The Bolaño Effect: Latin American Literature in Translation
On the Great and Steady Surge in Translated Titles
The exact numbers and the ways of calculating them are debatable, but it’s generally agreed that something less than three percent of all books published in English are works in translation. When it comes to literature and poetry, the number is more like half a percent. Translation requires publishing houses that can work in other languages. It requires translators, who can convey the subtleties of speech. The cost of translating Spanish into English is—in a variety of ways—more burdensome than publishing someone who just writes in English. But working past those burdens is what brought English readers Jorge Luis Borges, Julio Cortázar, and Gabriel García Márquez.
Despite the barriers often standing in the way of translation, over the past five years there has been an uncharacteristic surge in the translation of Latin American literature for English-speaking audiences.
Consider Alejandro Zambra, a Chilean writer who has published a rush of astonishing fiction with both mainstream and indie presses and earned the attention of James Woods in The New Yorker. Or look to Mexican writer Valeria Luiselli, who published three books with Coffee House Press in three years, and noir-writer Yuri Herrera, who in the past two years published a pair of hardboiled novels with And Other Stories.
Or take Clarice Lispector, a Jewish Brazilian writer who died in 1977. New Directions has been reissuing her work since 2011—so far, five of her novels, and a 600-page edition of her complete stories. Colm Tóibin called Lispector “one of the hidden geniuses of twentieth-century literature.” Edmund Wilson once wrote that she “belonged in the
The abundance right now of Latin American literature in English shouldn’t be taken for granted. Writer and translator Andrés Neuman writes that following the boom of the 1960s and 1970s—when writers like Borges, Cortázar, and Fuentes were being published—there was “a certain sense of an empty throne.” During the 80s and 90s, for example, to the extent that contemporary Latin American literature achieved attention and recognition, much of it fell to the magical realist writers like Paulo Coelho, Isabel Allende, and Laura Esquivel.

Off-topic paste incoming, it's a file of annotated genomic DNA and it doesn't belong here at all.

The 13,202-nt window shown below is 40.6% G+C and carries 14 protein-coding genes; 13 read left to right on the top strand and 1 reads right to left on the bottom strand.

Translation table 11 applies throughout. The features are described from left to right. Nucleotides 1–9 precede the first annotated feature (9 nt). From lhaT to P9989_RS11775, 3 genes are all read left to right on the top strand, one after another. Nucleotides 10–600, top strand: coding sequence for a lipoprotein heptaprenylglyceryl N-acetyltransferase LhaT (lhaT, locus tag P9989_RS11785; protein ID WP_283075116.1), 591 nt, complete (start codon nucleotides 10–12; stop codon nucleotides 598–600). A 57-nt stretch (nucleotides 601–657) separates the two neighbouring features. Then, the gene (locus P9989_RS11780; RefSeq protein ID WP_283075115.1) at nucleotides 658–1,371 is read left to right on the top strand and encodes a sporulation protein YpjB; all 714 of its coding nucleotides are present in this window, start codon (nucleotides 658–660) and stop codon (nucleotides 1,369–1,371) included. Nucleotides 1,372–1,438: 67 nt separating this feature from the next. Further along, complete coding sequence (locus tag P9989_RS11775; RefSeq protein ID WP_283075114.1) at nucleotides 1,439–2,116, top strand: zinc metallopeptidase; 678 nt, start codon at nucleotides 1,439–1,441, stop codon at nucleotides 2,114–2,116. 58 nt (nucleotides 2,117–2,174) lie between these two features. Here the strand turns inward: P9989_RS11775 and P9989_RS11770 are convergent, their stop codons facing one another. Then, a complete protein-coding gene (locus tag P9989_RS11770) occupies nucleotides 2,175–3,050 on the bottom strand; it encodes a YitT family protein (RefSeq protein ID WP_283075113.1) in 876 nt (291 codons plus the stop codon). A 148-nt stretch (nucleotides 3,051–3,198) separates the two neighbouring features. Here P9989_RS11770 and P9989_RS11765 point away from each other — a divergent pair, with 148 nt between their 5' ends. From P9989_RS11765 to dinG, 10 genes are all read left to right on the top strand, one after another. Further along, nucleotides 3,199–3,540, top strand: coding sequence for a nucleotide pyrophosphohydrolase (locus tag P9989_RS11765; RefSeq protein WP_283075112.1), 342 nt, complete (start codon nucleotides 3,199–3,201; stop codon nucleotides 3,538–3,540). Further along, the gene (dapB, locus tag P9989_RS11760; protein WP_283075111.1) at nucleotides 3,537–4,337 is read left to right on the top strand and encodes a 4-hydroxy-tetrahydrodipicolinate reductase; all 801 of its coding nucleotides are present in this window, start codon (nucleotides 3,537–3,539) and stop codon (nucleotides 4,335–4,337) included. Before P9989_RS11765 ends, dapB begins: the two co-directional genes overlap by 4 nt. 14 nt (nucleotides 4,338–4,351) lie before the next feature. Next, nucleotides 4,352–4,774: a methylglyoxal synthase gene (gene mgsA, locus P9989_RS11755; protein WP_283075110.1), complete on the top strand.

Then came Roberto Bolaño. Publisher New Directions acquired a set of his novels and a book of his short stories in the early 2000’s. Bolaño’s work started appearing in magazines like The New Yorker, earning him attention and acclaim among English-speaking audiences. As Bolaño’s international literary reputation skyrocketed, his health plummeted. In 2003, at the age of 50, he suffered from liver failure and—despite his place at the top of a transplant list—he died.
Around the time of Bolaño’s death, publisher Farrar, Straus and Giroux acquired his two bigger books: 2666 and The Savage Detectives. “If you get a book like this, you make a very big deal of it,” editor Lorin Stein said of The Savage Detectives, a novel about the death of a beatnik underground literary movement in Latin America. “You have no choice. It comes around once every gazillion years.” 2666 was a 900-page opus about the mostly unsolved murders of hundreds of women in a region of northern Mexico. Bolaño finished 2666 right before his death. The Washington Post compared it to the sprawling, aspirational novels of writers like Proust, Joyce, Pynchon, and Gaddis. The Post wrote, “Bolaño has joined the immortals.”